Francis Kilvert, reproduced here by kind permission of the Kilvert Society (see web resources).
(Robert) Francis Kilvert (1840-79) was born on 30 December 1840 in Hardenhuish, Wiltshire, the second child and first son of the Reverend Robert Kilvert and his wife Thermuthis Coleman. He received his earliest education in his father's rectory, before becoming a pupil of his uncle at Claverton Lodge School in Bath. From there he went up to Wadham College, Oxford, in 1858. His academic career was less than brilliant: he took a fourth-class honours degree in law and modern history in 1862. But he was duly ordained deacon in the following year, and entered the priesthood in 1864, first serving as his father's curate in Langley Burrell, Wiltshire. He then went as curate to the Reverend Richard Lister Venables in Clyro, Radnorshire. He started keeping a diary at the beginning of 1870, and, as William Plomer says in his introduction to the selected edition of it, "[t]he charming and lifelike account he has left of the places and people he knew has caused the still beautiful region centred upon Clyro to be known as the Kilvert Country and to become a place of literary pilgrimage" (6).
St Michael and All Angels, Clyro — Kilvert's Church. © Philip Pankhurst, first posted on the Geograph website, and available for reuse (with attribution) on the Creative Commons Licence.
His years at Clyro were happy ones, and the ones we know most about. They lasted until 1872, when Kilvert returned to his father in Langley Burrell, Wiltshire, as a curate. In 1876 he moved on, appointed first as vicar of St Harmon, Radnorshire, and then as vicar of Bredwardine, Herefordshire. It was at this time that the biggest change came to his life. When he was on holiday in Paris, his good friend from Wadham, Anthony Mayhew, introduced him to a young woman called Elizabeth Anne Rowland (1846-1911), and the pair were married at Bredwardine in August 1879. Sadly, only a few weeks after their marriage, Kilvert died suddenly of peritonitis on 23 September 1879. He had continued to keep the diary until shortly before his death.
According to the Kilvert Society, his nine years' worth of entries had filled as many as twenty-nine notebooks. Unfortunately, his young widow destroyed those parts that recorded such personal matters as his earlier relationships, and their own courtship. Eventually, however, the remainder came into Plomer's hands. Plomer, a poet, novelist and biographer himself, was then a reader for Jonathan Cape. He saw its value, and produced a three-volume edition in 1938-40, making use of about a third of the material. He claimed to have had all the notebooks transcribed before returning them, but, if so, the transcription has been lost. Three of the original notebooks did come to light later. These have since been published. The Kilvert Society explains, "The notebook for 27 April to 10 June 1870 was published in 1982. The one for 11 June to 18 July 1870 was published in 1989. The Cornish Holiday [recording a trip that was one of the highlights of the diary] was also published in 1989." All three are now out of print, but two of the originals are lodged at the Welsh National Library in Aberystwyth, and the third at Durham University Library.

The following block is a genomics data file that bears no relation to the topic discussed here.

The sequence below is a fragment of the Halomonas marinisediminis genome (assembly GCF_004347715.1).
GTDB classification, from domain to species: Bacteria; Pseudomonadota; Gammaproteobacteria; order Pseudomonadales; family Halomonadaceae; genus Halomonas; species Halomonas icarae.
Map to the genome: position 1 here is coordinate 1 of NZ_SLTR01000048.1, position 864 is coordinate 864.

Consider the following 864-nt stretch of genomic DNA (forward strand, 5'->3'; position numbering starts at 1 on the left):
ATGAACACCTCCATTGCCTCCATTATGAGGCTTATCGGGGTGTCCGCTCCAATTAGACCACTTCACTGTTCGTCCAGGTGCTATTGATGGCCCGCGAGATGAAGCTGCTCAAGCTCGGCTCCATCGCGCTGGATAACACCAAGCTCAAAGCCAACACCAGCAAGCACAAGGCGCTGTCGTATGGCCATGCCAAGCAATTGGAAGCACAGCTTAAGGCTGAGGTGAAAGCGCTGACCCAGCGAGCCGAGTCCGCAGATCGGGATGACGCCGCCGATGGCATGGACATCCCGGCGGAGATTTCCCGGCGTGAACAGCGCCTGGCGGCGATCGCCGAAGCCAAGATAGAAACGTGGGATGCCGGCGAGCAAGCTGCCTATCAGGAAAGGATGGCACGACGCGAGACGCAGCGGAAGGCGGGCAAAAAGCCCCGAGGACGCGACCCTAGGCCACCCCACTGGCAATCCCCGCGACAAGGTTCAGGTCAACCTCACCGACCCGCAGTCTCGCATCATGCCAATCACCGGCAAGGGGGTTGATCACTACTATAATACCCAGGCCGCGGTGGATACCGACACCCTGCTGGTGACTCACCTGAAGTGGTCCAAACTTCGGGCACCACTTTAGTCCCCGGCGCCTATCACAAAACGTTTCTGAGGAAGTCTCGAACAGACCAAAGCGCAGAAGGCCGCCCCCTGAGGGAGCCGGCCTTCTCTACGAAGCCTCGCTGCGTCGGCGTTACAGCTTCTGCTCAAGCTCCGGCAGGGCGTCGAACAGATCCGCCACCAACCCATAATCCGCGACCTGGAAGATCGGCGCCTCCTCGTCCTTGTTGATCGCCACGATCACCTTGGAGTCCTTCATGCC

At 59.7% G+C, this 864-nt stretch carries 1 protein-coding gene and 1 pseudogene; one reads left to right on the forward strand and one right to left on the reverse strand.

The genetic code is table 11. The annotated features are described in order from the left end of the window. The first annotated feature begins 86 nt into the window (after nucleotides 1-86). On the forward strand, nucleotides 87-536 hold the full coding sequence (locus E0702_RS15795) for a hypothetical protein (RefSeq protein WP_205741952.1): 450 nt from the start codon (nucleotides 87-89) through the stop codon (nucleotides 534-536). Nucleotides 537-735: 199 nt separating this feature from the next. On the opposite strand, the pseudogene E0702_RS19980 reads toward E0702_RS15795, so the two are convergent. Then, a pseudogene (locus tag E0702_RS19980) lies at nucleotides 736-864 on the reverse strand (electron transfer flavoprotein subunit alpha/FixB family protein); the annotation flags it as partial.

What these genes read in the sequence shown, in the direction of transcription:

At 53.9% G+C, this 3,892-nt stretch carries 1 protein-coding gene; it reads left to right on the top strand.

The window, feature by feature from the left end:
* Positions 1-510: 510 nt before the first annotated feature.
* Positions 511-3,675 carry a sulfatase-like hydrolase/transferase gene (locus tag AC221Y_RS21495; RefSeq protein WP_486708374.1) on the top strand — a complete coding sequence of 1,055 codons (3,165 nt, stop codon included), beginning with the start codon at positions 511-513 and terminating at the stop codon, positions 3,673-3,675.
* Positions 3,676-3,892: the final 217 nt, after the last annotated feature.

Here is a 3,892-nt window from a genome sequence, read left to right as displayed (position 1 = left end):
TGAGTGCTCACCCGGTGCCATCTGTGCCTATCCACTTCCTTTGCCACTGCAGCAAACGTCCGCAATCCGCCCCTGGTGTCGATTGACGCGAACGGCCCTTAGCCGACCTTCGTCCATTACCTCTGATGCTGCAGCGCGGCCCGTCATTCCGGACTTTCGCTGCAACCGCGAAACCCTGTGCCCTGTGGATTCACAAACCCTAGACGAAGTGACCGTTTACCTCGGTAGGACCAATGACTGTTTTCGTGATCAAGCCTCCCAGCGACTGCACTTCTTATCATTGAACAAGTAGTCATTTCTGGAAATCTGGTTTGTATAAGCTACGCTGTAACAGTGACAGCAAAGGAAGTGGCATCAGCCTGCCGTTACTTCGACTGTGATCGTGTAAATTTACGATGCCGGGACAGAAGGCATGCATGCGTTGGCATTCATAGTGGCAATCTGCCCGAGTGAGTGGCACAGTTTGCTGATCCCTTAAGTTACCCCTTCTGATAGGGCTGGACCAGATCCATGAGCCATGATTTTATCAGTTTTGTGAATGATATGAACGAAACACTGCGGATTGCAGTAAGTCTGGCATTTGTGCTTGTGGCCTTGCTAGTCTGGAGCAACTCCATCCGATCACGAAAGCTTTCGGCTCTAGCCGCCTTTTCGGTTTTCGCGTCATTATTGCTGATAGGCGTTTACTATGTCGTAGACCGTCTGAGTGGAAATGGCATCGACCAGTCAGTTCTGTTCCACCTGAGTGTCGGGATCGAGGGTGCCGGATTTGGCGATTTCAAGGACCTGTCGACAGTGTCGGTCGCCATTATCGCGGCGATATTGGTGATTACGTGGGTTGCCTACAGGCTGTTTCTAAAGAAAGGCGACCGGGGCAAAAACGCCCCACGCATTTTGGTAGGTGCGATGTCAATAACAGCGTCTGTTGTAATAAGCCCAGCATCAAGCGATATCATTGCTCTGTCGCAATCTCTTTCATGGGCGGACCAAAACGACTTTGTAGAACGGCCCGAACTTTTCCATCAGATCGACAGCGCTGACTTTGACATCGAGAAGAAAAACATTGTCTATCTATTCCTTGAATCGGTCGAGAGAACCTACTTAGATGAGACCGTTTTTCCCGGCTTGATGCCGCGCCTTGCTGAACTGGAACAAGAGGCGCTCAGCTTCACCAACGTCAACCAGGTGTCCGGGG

Kilvert was a well-liked and warm-hearted country pastor, who carried out his duties cheerfully and conscientiously. He was not simply an onlooker. He entered into the life of the rural communities that he served, and his detailed accounts of them provide invaluable first-hand material for social historians. In one respect, he was too much of his time for later readers: he shared Lewis Carroll's predilection for pretty young girls, once frankly confessing that he had "travelled ten miles for a kiss" — from a schoolgirl (38). But it should be noted that his widow left such passages intact, presumably not having found them at all troubling. Kilvert had another dimension, too, perhaps not unconnected. Fully alive in the moment, he was greatly susceptible to beauty. In his moments of solitude he was often transported by the lovely scenery around him. When writing about such moments, he was able to convey both the big picture, and its tiniest details. In this respect, he belongs with country writers like Richard Jefferies, and can be our own window on a world that has not completely vanished. — Jacqueline Banerjee
Excerpts from the diaries, with commentaries
- "Hay in the distance"
- Kilvert visits Claremont in Surrey
- Impressions on a July day
- Kilvert attends an Anglo-Catholic Evensong on Ascension Day
Literary relations and other contextual material
- Francis Kilvert and the Pre-Raphaelites
- Richard Jefferies and other British Nature Writers — Gilbert White, William Cobbett, and W.H. Hudson
- Arthur Munby (coming shortly)
Fairlie, Charlotte. "Kilvert’s Diary and Landscape" (review). Victorians Institute Journal Annex 38 (2010).
Kilvert’s Diary (a selection). Ed. William Plomer. Harmondsworth: Penguin, 1977.
King, David R. "Francis Kilvert: The Faith of a Rural, Victorian Pastor." Historical Magazine of the Protestant Episcopal Church 50/1 (March, 1981): 73-82. Available on Jstor.
Lockwood, David. Francis Kilvert. Brigend: Seren (Poetry Wales Press), 1990.
Quesne, A.L.Le, & Colloms, B. "Kilvert, (Robert) Francis (1840–1879), diarist." Oxford Dictionary of National Biography. Online ed. 8 April 2020.
Toman, John. The Books that Kilvert Read. Hereford: Kilvert Society, n.d.
_____. Kilvert’s Diary and Landscape. Cambridge: Lutterworth Press, 2009.
_____. Kilvert’s World of Wonders: Growing up in Victorian England. Cambridge: Lutterworth Press, 2013.
Created 8 April 2020